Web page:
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2018 Fantasy Review: What Makes a Top 10 WR?

Although #RedraftSZN is still a few months away, #HotTakeSZN is on the horizon. Soon enough, we’re going to be flooded with “Player X will finish in the top __! Book it!”. But what does that really mean? In the series of articles to come, I’m going to breakdown from a statistical standpoint how these players get to the top of fantasy ranks. Let’s start off with looking at last years top-ten wide receivers.

The Who

top-ten wide receivers Julio Jones

Here are the top-ten wide receivers along with their fantasy points, based on full PPR scoring (via FFToday).

  1. DeAndre Hopkins – 337.5
  2. Julio Jones – 329.8
  3. Tyreek Hill – 328
  4. Davante Adams – 327.6
  5. Antonio Brown – 323.7
  6. Michael Thomas – 319.5
  7. Adam Thielen – 307.3
  8. JuJu Smith-Schuster – 296.9
  9. Mike Evans – 286.4
  10. Robert Woods – 265.6

Let’s break this down further. For each player, I’m going to look at their targets, catches, yards, touchdowns, and average draft position. Next to their production numbers, I’ll also give the percentage that accounted for within their respective offenses.

*Note: Statistical numbers gathered from Pro Football Reference, and ADP from Fantasy Pros Consensus ADP Data.

DeAndre Hopkins

163 targets (32.9%)

115 catches (33.3%)

1,572 yards (37.7%)

11 TD (42.3%)

ADP – 8 (WR2)

Julio Jones

170 targets (28.1%)

113 catches (26.4%)

1,677 yards (33.9%)

8 TD (22.2%)

ADP – 13 (WR4)

Tyreek Hill

137 targets (24.3%)

87 catches (22.6%)

1,479 yards (28.9%)

12 TD (24%)

ADP – 27 (WR10)

Davante Adams

169 targets (27.5%)

111 catches (28.3%)

1,386 yards (29.9%)

13 TD (52%)

ADP – 18 (WR7)

Antonio Brown

168 targets (24.9%)

104 catches (22.7%)

1,297 yards (25.1%)

15 TD (42.9%)

ADP – 5 (WR1)

Michael Thomas

147 targets (28.8%)

125 catches (32.8%)

1,405 yards (33.7%)

9 TD (27.3%)

ADP – 16 (WR5)

Adam Thielen

153 targets (25.8%)

113 catches (26.6%)

1,373 yards (31.9%)

9 TD (30%)

ADP – 31 (WR13)

JuJu Smith-Schuster

166 targets (24.6%)

111 catches (24.2%)

1,426 yards (27.6%)

7 TD (20%)

ADP – 43 (WR19)

Mike Evans

138 targets (22.3%)

86 catches (21.1%)

1,524 yards (28.4%)

8 TD (22.2%)

ADP – 22 (WR9)

Robert Woods

130 targets (23.9%)

86 catches (23.4%)

1,219 yards (25.8%)

6 TD (18.8%)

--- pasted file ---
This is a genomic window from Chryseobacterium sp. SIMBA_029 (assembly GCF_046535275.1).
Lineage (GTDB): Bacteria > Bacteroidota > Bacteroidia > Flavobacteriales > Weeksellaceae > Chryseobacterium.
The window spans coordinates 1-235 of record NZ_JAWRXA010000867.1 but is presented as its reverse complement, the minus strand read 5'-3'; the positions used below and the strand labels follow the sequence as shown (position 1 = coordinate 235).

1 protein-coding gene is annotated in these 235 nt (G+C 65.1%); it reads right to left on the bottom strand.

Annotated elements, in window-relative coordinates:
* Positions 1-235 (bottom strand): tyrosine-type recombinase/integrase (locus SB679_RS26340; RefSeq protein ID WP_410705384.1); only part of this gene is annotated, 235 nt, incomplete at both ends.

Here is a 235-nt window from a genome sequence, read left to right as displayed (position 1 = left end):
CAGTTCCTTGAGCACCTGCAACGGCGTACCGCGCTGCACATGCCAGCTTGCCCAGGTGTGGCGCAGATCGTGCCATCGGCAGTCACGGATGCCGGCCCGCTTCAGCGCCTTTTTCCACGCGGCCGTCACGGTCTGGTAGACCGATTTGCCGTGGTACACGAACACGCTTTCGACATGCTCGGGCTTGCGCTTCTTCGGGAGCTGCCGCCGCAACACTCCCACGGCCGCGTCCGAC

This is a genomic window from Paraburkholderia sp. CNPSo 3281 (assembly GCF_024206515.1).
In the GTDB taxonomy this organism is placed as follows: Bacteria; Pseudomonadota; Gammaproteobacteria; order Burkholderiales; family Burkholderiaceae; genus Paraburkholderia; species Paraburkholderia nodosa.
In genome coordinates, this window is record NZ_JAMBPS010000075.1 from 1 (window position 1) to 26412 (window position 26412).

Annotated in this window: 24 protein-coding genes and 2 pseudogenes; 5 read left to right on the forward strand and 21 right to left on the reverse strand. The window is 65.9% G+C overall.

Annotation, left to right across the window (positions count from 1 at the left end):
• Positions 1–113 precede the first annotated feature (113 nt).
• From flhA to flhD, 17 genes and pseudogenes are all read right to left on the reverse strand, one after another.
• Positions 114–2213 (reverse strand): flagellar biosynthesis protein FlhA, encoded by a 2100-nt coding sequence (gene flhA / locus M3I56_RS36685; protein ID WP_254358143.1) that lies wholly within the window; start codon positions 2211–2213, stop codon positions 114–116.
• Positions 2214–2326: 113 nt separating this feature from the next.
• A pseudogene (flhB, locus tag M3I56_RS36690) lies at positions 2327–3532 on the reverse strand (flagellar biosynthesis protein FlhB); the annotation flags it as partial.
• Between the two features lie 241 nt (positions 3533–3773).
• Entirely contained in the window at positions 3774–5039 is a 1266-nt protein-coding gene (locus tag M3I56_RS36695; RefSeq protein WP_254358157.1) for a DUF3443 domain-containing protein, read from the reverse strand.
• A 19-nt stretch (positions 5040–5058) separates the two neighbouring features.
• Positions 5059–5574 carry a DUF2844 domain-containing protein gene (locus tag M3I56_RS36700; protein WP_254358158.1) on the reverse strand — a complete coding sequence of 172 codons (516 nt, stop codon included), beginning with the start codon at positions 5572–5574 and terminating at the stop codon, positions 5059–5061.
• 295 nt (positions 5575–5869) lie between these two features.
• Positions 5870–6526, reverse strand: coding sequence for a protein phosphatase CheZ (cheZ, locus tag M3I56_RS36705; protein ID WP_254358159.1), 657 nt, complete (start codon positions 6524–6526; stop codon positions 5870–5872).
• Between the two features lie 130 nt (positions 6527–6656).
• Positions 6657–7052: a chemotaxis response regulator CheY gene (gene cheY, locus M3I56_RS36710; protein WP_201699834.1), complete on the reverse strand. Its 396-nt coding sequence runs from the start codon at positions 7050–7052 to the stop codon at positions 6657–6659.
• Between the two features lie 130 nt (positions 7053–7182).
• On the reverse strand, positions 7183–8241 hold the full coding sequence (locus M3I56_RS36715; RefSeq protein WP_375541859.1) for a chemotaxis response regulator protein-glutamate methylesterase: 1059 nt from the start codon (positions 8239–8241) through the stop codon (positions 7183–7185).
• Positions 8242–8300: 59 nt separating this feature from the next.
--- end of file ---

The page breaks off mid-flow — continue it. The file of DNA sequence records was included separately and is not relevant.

ADP – 78 (WR35)

 

Takeaways

First, let’s look at individual players. DeAndre Hopkins is the only player to have over 30% of his team’s targets, catches, yards, and touchdowns. He’ll be the first receiver off the board in your 2019 drafts, and for good reason. Robert Woods had the lowest touchdown share amongst the group, but that has more to do with the spread-it-around offense he’s in that anything. Woods benefited from Cooper Kupp’s injury, and it’ll be interesting to see where the Rams trio gets drafted this year.

Mike Evans seems to be in the middle of a debate every year as to whether or not he’s actually good at football. Despite his low catch percentage and lack of YAC (yards after catch), he’s always in a position to finish as a fantasy WR1, and I’m buying into the Bruce Arians narrative. JuJu Smith-Schuster is going to be drafted much higher than 43rd overall and as WR19 this year, but be careful of how high you take him. Sure, Antonio Brown is leaving over 160 targets behind, but JuJu already garnered 166 of his own. I don’t think his ceiling is much higher than what he did last year unless he basically doubles his touchdown catches.

As far as the numbers go, here are some things to consider as you’re trying to find 2019’s top-ten wide receivers. All but two of the receivers had nearly 25% of their teams targets. Those two were Mike Evans and Robert Woods. In Evans’ case, there are nearly 200 vacated targets to be had in Tampa Bay, so I’d expect him to reach that mark in 2019. For Woods, he’s in an offense with two other legit receivers and that Todd Gurley guy – I doubt anyone in the Rams offense exceeds 25% target share.

The share of catches in an offense is more spread out, ranging from 21-33%. Each of these ten receivers had 100+ catches with the exception of Evans, Woods, and Tyreek Hill. Yards, on the other hand, seem to be more important for where these players finish at season’s end. Every receiver had at least 25% of their team’s receiving yards, and each had 1,200+ yards. Robert Woods, the final receiver on this list, also had the fewest yards.

Touchdowns aren’t “sticky” on a year-to-year basis and therefore we shouldn’t be using previous years TD stats to rely on future outcomes. It may be worth noting, however, that only four of the ten receivers had double-digit TDs – Hopkins, Hill, Adams, and Brown.

If I had to distill all of this down to one sentence, however, it would be this: We want good receivers getting high target volume on teams with respectable quarterback play and bad defenses. The catches, yards, and to some extent, touchdowns, will most likely follow the volume.

 

That’ll do it for the first installment of this series! Keep your eyes peeled for the next article, as I’ll do the same for the receivers that finished 11-20. Let me know if there’s anything you’d like me to add or change with these articles. My goal is to give you all the useful information as we draw closer to our drafts! Also, make sure you’re subscribed to the podcast as we’ll keep you up-to-date throughout the off-season!

 

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